How to Save Your Own Seeds
A handbook for Small Scale Seed Production
The brand new, updated and expanded edition of our extremely popular guide to seed saving is hot off the press!
Illustrated with over 75 photos
$15.00 (includes postage)
- Detailed, step-by-step seed saving and storage instructions
- Beautiful illustrations and photographs
- Best of new, cutting-edge research and improved techniques
- Separate instructions for beginners and experts
- Easy-to-follow reference tables and charts for each species
- Extra features such as pollinator profiles and seed saving tips
- Clear explanations of botany concepts
What's in this book?
- Why Save Seed?
- What's in a Seed?
- What's in a Flower?
- What's in a Fruit?
- Botany Basics
- Pollen and Pollinators
- Tools of the Trade
- Planning and Isolation
- Harvesting Seeds
- Cleaning Seeds
- Storing Seeds
- Overwintering Biennials
- Bean Family (including beans, peas, fava beans, lima beans, runner beans, soy beans, mung beans, chick peas, lentils)
- Beet Family (including beets, sugar beets, swiss chard, spinach)
- Cabbage Family (including cabbage, kale, broccoli, cauliflower, chinese cabbage, brussels sprouts, kohlrabi, turnip, rutabaga, mustard, radish, arugula)
- Carrot Family (including carrot, celery, celeriac, parsnip, parsley, anise, chervil, dill, fennel)
- Lettuce Family (including lettuce, endive, chicory, radiccio, salsify, sunflower, jerusalem artichoke)
- Onion Family (including onions, leeks, garlic)
- Squash Family (including summer squash, winter squash, pumpkin, cucumber, gourd, melon, watermelon)
- Tomato Family (including tomato, currant tomato, pepper, eggplant)
- Quick Reference Guide (showing detailed pollination and seed storage needs of 87 species of vegetables, grains, and herbs)
For the preservation work of Seeds of Diversity to be successful, our members must know and follow proper seed saving techniques, including how to keep varieties from crossing with each other. If you are planning to save your own seeds and possibly offer them in our Member Seed Directory, we encourage you to order this handbook and learn these valuable and simple techniques.
This handbook is also a popular winter and late-summer item for garden stores and catalogue retailers. Contact our office for information on our reasonable wholesale rates for this book in either English or French editions.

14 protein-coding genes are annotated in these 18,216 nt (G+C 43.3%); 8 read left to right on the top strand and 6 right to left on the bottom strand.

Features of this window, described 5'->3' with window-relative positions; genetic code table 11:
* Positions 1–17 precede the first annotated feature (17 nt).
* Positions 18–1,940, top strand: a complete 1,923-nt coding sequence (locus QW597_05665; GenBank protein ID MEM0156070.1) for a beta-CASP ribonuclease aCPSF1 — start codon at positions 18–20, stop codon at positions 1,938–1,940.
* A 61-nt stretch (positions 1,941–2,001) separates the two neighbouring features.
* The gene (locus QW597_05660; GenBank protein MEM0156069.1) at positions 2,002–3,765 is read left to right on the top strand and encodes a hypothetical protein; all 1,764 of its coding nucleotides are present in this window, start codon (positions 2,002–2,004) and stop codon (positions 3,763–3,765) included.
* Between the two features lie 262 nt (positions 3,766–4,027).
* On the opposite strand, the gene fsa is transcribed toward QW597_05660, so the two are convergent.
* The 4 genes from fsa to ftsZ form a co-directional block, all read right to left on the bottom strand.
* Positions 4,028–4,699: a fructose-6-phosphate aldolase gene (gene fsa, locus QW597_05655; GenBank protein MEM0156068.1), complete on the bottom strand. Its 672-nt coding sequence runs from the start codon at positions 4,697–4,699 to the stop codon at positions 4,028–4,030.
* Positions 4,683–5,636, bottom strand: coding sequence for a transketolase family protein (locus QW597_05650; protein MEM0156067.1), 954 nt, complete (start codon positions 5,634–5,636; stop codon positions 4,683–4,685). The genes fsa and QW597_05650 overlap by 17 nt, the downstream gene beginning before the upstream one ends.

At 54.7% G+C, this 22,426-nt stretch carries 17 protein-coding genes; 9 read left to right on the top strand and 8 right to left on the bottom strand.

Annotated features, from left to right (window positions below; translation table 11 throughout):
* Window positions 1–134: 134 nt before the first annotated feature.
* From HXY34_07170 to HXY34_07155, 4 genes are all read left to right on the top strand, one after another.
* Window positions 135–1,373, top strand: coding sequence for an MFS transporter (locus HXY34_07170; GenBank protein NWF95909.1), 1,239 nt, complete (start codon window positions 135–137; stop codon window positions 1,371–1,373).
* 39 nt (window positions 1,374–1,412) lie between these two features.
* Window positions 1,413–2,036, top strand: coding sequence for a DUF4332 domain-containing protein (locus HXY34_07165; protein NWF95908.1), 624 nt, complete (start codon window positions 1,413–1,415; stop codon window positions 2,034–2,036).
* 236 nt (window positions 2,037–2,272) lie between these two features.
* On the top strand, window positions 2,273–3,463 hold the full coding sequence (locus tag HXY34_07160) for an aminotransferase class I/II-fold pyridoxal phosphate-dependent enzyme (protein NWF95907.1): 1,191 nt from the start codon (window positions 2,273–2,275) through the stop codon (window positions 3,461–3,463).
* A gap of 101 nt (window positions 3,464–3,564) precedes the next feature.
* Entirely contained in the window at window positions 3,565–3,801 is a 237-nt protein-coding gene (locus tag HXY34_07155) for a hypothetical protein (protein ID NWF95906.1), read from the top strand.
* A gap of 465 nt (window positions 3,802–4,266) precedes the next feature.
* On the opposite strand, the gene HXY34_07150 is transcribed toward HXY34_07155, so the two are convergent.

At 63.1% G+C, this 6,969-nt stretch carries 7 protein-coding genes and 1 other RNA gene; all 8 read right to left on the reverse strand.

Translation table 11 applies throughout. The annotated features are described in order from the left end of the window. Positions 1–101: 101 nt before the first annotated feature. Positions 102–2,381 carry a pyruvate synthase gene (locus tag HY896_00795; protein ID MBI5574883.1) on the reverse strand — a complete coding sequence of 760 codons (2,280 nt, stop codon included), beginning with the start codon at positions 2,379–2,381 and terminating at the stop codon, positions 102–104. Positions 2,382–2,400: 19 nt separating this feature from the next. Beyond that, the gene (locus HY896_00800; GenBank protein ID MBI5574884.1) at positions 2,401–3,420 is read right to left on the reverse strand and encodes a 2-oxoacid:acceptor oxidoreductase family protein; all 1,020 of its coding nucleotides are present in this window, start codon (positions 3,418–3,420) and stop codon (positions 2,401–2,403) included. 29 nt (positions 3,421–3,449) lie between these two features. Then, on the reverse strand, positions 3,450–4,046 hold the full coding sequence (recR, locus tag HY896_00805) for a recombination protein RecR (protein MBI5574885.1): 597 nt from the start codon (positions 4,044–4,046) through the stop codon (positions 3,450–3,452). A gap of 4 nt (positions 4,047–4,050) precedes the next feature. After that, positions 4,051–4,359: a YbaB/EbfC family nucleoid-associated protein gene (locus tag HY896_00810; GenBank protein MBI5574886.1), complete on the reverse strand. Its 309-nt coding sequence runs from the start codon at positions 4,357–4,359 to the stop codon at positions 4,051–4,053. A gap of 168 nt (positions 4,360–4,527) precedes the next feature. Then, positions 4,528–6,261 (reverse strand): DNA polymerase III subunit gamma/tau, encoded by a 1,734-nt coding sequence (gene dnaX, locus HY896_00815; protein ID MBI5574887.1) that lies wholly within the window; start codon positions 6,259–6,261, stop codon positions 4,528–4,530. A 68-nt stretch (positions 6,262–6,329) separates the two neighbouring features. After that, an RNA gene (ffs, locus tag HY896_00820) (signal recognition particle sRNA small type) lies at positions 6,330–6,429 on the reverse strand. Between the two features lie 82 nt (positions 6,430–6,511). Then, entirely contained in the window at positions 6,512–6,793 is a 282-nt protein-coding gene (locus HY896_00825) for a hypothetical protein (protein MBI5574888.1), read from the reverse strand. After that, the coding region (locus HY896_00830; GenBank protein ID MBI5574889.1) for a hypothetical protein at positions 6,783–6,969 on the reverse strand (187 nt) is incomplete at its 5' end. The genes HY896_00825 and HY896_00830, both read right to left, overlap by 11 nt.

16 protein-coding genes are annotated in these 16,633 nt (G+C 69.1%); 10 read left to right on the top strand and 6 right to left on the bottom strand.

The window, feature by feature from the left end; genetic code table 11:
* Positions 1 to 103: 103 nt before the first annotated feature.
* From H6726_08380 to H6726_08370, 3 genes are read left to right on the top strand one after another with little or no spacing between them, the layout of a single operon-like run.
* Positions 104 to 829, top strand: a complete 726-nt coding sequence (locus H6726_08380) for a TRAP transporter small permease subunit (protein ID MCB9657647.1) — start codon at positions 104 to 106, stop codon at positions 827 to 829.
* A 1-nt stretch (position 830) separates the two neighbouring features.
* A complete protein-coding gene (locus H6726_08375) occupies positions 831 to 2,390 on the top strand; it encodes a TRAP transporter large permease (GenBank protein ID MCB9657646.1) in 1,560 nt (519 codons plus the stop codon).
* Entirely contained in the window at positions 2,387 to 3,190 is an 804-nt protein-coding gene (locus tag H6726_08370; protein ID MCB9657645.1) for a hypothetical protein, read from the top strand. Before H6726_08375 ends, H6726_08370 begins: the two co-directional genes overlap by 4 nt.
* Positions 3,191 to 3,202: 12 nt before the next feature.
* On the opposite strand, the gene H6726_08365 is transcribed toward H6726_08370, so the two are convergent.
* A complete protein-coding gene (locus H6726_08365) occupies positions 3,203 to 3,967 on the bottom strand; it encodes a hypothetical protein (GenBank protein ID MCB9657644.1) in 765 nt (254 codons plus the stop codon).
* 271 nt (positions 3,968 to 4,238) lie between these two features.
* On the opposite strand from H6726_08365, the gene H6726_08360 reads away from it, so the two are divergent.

Illustrated with photos
$35.00 + shipping
Have you ever wondered about the culture of Canada’s garden plants, or the history of your own garden? Seeds of Diversity is proud to release our largest collection of stories of seed heritage. Every Seed Tells a Tale - Stories of Plants, People & Places That Have Contributed to Canada's Seed Heritage is the book for you. This book is the ultimate source for seed heritage stories and information that the gardener can use.
It makes a great gift for your gardening friends. Chapters include fascinating stories of heritage vegetables, fruits, grains and flowers. Stories are told of modern-day seed savers who have rescued these precious garden treasures. Our indigenous peoples, pioneers, scientist-breeders, immigrants and others in our past are brought to life in these pages.
- How the Montreal melon returned to Montreal
- How Seeds of Diversity rescued the Arikara Yellow bean
- How Red Fife wheat opened the prairie provinces in Canada
- How the Mostoller Goose bean got its name
- Flower gardens of 100 years ago
- The many varieties of tomatoes and potatoes bred here in Canada
- First Nations’ contributions to our gardens
- How today’s heroes are preserving our seed heritage
- Canadian historic sites and pioneer villages that make garden history come alive
and many other fascinating stories.
Every Seed Tells a Tale is for all of us who are passionate about heritage plants. The stories of Canadian seed savers and their plants can inspire us!
Janet Wallace, Canadian Organic Grower magazine
As far as I’m concerned, Seeds of Diversity is the single best resource for Canadian gardeners interested in preserving a living part of our shared history. Their book is a fascinating read that I’ll be keeping on my bookshelf for easy reference for years to come.
Bridget Wayland, editor of Harrowsmith magazine